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Visiting a Green House and Receiving Communion PDF Print E-mail
Written by Calvin Fox   
Saturday, 14 March 2009 08:31
My wife and I enjoy visiting the Green House this time of year at a local college.  We went yesterday.  It takes time to walk slowly through and enjoy all the flowers and plants.  Yesterday the building also filled also with lots of little children and Senior Citizens being taken on a day trip.  That spoiled my enjoyment.  They are as entitled to visit as much as I am, of course; but their focus was not the same.  The children were just having noisy fun and needed contantly corraling by harried Staff and the Elders needed constantly help moving and getting around corners or doing stairs.  The kids were on the run while the Seniors were struggling along the very crowded aisles with their walkers  and wheel chairs.  We left and returned later in the day when there were no groups on day trips present.  

We take flowers and plants seriously, enjoying their variegated shapes and colors, trying to learn more about old favorites and to discover new ones.  For us, that requires respectful contemplation  and keen, undistracted observation.  It can be a very pleasant time. It made me think of the Eucharist.

There seems to be two main approaches to Holy Communion.  One focuses on the Wafer and Wine.  The benefits of Communion are conveyed simply by receiving them.  The Communicants are fed spiritual food in the form of  the Elements and all they must do is merely open their mouths.   It is a mechanical thing.  People go to the rail, receive and go back to their seat.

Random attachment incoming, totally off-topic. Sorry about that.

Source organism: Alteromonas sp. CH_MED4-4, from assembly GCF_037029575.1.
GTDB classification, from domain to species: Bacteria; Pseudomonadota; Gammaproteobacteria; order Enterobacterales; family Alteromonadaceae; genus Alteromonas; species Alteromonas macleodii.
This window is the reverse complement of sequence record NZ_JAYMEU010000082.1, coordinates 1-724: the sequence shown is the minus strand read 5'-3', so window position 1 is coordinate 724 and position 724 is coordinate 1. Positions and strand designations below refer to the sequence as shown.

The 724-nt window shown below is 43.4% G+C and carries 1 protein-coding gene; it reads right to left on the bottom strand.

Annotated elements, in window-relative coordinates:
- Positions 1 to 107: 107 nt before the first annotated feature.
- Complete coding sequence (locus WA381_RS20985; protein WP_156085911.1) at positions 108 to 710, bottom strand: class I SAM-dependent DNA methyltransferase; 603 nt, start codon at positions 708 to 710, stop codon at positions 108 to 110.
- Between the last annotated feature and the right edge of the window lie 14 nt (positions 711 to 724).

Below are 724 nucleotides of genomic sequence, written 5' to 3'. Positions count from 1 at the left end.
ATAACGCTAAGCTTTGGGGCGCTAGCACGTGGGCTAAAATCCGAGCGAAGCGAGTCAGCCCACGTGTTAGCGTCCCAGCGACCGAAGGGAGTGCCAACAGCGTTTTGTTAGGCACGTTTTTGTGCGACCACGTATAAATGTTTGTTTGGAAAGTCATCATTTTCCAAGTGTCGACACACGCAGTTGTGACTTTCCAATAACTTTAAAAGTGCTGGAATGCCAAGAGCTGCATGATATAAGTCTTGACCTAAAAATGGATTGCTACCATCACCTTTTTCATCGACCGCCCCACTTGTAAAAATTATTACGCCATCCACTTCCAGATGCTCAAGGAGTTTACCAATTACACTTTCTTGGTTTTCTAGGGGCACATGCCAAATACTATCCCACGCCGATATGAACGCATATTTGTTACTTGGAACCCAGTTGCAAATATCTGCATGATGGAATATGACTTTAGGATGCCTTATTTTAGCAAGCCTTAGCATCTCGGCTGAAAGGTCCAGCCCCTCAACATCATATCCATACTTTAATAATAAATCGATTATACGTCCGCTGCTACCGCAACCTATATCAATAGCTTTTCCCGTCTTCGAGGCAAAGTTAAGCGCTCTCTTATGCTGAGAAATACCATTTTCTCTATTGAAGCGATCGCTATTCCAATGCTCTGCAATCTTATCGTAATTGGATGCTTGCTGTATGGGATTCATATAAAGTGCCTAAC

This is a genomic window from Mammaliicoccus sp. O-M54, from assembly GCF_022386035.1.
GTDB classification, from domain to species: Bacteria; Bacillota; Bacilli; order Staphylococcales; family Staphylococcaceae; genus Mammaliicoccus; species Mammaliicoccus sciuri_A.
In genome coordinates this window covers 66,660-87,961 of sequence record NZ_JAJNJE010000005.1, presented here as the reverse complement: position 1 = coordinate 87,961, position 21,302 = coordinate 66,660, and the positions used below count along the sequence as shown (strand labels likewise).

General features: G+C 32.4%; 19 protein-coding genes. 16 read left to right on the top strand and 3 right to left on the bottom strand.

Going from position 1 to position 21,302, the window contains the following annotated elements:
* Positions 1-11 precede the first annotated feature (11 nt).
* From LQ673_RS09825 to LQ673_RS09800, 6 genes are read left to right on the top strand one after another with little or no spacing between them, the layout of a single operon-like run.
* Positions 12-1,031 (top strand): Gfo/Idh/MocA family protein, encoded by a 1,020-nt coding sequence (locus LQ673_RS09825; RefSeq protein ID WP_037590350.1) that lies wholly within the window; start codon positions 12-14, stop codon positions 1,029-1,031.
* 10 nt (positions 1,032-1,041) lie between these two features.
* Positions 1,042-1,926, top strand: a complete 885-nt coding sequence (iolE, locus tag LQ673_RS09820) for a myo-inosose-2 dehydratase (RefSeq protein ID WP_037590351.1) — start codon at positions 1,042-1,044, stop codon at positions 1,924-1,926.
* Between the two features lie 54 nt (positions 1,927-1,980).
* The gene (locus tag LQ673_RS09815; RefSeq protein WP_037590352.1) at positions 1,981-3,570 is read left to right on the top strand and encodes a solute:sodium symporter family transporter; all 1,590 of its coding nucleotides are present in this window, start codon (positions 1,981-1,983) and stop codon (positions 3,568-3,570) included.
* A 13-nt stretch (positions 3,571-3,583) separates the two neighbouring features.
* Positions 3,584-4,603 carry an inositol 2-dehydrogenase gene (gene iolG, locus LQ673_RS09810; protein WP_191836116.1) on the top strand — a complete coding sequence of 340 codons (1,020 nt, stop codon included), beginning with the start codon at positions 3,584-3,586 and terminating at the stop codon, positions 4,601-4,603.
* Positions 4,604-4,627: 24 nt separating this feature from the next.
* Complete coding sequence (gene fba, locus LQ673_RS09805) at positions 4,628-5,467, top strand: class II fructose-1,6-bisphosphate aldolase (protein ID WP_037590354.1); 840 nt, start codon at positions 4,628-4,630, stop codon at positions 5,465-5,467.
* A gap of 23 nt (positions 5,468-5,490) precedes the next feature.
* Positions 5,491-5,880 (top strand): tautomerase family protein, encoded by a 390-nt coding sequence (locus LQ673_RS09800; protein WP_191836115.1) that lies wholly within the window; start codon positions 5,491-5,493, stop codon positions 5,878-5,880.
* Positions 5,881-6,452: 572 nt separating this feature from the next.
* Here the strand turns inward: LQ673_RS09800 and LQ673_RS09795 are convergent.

The other approach focuses on the Communicants themselves.  Scripture is very clear.  To receive properly, Communicants must be baptized Believers who have examined their hearts and lives for sin prior to reception, making amends for any found.  When they receive they must do so in a worthy manner, recognizing what the wafer and wine represent.  They are to open their mouths to receive the elements, yes, but if they are to benefit they must "feed on them in their hearts by faith and with thanksgiving" for what Christ has done for them at Calvary.  

In other words, receiving Communion is a very personal, intentional, informed contemplative experience, much like what we think visiting a Green House should be.  The focus is far more on looking at the plants than on the plants being looked at. 
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